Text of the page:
Renovations underway for makerspace at Selwyn Public Library’s Lakefield branch

·3 min read

LAKEFIELD — Renovations are underway at the Selwyn Public Library’s Lakefield branch to make way for a permanent, first-of-its-kind makerspace that will offer learners of all ages, along with budding businesspeople, access to affordable cutting-edge technology.

“To date, we have cleared out the space which was once our Renewed Classics Store (new-to-you store), installed new doors and completed drywall/patchwork,” said Sarah Hennessey, the Selwyn Public Library’s CEO and chief librarian, adding that the area will be painted this week.

In the meantime, new equipment is being ordered to fill the future makerspace.

The shared creative and collaborative space will feature 3D, vinyl, laser and colour printers, along with laptops, sewing machines and a variety of hands-on science, technology, engineering, art and math (STEAM) kits. A former vault will be transformed into a podcasting suite, according to Hennessey.

Once complete, it will be the first permanent makerspace in Peterborough County.

Along with providing community members with new and emerging educational tools and resources — nurturing creative thinking and problem-solving skills — the makerspace also aims to create opportunities for local, small business startups, allowing them to access printers and other equipment without having to spend large sums of money.

“It will be accessible to the public and we’ll also be running library programs in the space; probably trying to work with local schools as well as local businesses to access equipment to cut down on operating costs,” said Hennessey.

The makerspace project became a reality thanks to a Resilient Communities Fund grant from the Ontario Trillium Foundation. Selwyn Township and the library received $78,200 in provincial funding after applying for the grant in the fall of 2020.

The Resilient Communities Fund was established to help non-profit organizations bounce back from the pandemic.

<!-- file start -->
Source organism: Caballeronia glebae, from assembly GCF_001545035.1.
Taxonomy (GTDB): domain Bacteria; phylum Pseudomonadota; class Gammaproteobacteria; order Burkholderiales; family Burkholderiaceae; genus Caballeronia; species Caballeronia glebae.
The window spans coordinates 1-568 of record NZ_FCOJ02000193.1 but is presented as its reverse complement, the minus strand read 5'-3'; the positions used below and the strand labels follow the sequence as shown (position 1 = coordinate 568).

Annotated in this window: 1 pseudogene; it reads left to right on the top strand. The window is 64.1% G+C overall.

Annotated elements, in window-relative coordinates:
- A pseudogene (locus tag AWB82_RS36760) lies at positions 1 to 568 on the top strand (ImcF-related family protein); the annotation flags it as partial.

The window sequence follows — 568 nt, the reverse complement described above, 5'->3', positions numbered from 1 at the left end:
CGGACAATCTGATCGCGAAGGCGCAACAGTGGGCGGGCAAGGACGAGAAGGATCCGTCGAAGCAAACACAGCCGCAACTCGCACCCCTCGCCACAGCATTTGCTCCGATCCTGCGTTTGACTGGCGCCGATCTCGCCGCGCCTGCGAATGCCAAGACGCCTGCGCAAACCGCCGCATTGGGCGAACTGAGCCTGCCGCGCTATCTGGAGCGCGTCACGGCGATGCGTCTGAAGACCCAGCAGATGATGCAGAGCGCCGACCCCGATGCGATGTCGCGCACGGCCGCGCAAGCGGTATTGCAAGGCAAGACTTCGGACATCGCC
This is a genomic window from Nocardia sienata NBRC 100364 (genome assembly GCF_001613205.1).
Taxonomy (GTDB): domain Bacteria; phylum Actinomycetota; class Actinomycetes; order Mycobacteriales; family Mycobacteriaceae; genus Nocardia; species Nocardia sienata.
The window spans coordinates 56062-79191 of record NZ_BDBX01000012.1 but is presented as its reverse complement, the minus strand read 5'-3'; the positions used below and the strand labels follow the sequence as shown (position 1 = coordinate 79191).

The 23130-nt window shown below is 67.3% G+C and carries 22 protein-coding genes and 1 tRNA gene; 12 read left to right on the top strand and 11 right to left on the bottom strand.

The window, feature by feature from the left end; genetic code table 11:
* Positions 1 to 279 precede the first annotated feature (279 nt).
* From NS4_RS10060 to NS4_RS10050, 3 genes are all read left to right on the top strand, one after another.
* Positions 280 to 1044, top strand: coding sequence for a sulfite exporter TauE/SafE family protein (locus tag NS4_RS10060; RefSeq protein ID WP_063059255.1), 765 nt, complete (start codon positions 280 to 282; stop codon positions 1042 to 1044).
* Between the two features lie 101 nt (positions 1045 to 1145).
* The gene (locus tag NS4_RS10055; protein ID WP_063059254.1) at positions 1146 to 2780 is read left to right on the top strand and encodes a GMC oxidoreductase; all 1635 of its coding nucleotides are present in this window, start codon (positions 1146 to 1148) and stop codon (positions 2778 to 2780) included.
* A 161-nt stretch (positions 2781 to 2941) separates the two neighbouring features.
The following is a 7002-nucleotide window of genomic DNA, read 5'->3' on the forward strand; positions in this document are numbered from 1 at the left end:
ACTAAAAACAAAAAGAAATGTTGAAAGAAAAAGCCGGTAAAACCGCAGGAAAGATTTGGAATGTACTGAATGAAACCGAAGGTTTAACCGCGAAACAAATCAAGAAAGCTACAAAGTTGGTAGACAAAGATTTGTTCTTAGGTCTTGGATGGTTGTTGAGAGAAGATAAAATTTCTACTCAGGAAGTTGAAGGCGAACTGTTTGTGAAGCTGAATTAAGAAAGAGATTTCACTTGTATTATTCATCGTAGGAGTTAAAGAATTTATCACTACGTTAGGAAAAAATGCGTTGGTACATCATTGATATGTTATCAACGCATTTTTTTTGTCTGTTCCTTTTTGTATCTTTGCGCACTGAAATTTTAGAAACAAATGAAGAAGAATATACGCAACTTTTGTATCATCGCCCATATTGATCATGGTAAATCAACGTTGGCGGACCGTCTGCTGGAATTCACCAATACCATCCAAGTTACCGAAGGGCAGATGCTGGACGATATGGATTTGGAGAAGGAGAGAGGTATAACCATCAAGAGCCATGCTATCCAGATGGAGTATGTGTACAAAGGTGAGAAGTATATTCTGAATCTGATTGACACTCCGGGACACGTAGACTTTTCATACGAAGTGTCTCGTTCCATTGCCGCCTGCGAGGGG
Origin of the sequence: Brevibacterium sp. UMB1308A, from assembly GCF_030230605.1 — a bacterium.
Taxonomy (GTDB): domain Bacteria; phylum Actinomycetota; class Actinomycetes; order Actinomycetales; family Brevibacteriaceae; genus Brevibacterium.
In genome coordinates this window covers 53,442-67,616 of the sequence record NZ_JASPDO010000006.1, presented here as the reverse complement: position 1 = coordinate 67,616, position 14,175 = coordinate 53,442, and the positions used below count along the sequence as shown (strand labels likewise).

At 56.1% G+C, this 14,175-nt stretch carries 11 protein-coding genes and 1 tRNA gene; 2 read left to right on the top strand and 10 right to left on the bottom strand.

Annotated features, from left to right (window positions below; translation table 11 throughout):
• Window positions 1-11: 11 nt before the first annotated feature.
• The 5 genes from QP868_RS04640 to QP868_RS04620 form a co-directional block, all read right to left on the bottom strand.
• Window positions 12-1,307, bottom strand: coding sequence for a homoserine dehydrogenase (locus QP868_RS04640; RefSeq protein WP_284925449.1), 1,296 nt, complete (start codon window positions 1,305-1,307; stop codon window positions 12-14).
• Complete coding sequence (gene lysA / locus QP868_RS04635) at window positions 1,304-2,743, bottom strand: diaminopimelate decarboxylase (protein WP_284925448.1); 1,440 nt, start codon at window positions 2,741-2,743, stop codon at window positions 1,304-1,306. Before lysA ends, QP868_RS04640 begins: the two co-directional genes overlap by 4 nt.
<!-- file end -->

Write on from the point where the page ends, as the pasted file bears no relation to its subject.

“We definitely experienced challenges throughout the pandemic. There was a period of time when we were completely closed for a period of four months,” Hennessey said.

Faced with branch closures and a reduction of staff and volunteers, Hennessey said the Selwyn Public Library was forced to adapt during the COVID-19 pandemic.

Moving to a new model of service delivery, the library adopted curbside pickup and embraced virtual programming.

“We did really pivot and we moved as many of our programs online as we could — offering online book clubs and trivia nights and genealogy programs,” Hennessey said.

The library also bolstered access to ebooks and online streaming of movies and television, she added.

The Selwyn Public Library, which returned to its pre-pandemic hours at the start of the month, operates two other branches in Bridgenorth and Ennismore.

The library plans to open the makerspace in the summer or fall of next year.

“It will be an avenue where people can come together and explore new forms of technology that they might not have otherwise,” Hennessey said.

Brendan Burke is a staff reporter at the Examiner, based in Peterborough. His reporting is funded by the Canadian government through its Local Journalism Initiative.

Brendan Burke, Local Journalism Initiative Reporter, The Peterborough Examiner

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